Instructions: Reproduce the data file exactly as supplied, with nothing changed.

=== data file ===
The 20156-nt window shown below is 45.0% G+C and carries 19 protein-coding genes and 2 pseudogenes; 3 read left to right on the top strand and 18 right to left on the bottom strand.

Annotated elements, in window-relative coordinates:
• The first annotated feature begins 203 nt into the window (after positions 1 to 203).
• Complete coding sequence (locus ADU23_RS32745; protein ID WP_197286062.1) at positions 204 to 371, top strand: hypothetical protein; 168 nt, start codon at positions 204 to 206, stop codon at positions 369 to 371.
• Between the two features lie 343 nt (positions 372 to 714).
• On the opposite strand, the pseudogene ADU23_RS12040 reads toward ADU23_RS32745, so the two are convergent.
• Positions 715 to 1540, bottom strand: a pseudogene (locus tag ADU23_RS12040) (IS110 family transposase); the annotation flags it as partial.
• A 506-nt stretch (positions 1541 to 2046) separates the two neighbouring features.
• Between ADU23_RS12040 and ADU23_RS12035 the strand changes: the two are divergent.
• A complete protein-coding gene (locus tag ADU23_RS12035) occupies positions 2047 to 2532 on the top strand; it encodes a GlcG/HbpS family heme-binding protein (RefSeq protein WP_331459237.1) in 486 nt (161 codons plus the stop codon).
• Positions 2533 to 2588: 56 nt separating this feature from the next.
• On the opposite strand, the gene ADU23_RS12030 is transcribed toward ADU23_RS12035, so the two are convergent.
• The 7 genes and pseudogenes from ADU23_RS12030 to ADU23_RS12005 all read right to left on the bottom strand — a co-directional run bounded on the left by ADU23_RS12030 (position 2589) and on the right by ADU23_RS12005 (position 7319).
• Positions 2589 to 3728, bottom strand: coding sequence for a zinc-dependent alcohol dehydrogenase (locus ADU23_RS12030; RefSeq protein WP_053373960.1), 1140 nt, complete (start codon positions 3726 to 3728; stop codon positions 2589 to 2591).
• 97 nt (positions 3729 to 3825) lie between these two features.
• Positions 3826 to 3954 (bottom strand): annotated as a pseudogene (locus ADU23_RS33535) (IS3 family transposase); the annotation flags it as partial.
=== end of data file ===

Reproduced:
The 20156-nt window shown below is 45.0% G+C and carries 19 protein-coding genes and 2 pseudogenes; 3 read left to right on the top strand and 18 right to left on the bottom strand.

Annotated elements, in window-relative coordinates:
• The first annotated feature begins 203 nt into the window (after positions 1 to 203).
• Complete coding sequence (locus ADU23_RS32745; protein ID WP_197286062.1) at positions 204 to 371, top strand: hypothetical protein; 168 nt, start codon at positions 204 to 206, stop codon at positions 369 to 371.
• Between the two features lie 343 nt (positions 372 to 714).
• On the opposite strand, the pseudogene ADU23_RS12040 reads toward ADU23_RS32745, so the two are convergent.
• Positions 715 to 1540, bottom strand: a pseudogene (locus tag ADU23_RS12040) (IS110 family transposase); the annotation flags it as partial.
• A 506-nt stretch (positions 1541 to 2046) separates the two neighbouring features.
• Between ADU23_RS12040 and ADU23_RS12035 the strand changes: the two are divergent.
• A complete protein-coding gene (locus tag ADU23_RS12035) occupies positions 2047 to 2532 on the top strand; it encodes a GlcG/HbpS family heme-binding protein (RefSeq protein WP_331459237.1) in 486 nt (161 codons plus the stop codon).
• Positions 2533 to 2588: 56 nt separating this feature from the next.
• On the opposite strand, the gene ADU23_RS12030 is transcribed toward ADU23_RS12035, so the two are convergent.
• The 7 genes and pseudogenes from ADU23_RS12030 to ADU23_RS12005 all read right to left on the bottom strand — a co-directional run bounded on the left by ADU23_RS12030 (position 2589) and on the right by ADU23_RS12005 (position 7319).
• Positions 2589 to 3728, bottom strand: coding sequence for a zinc-dependent alcohol dehydrogenase (locus ADU23_RS12030; RefSeq protein WP_053373960.1), 1140 nt, complete (start codon positions 3726 to 3728; stop codon positions 2589 to 2591).
• 97 nt (positions 3729 to 3825) lie between these two features.
• Positions 3826 to 3954 (bottom strand): annotated as a pseudogene (locus ADU23_RS33535) (IS3 family transposase); the annotation flags it as partial.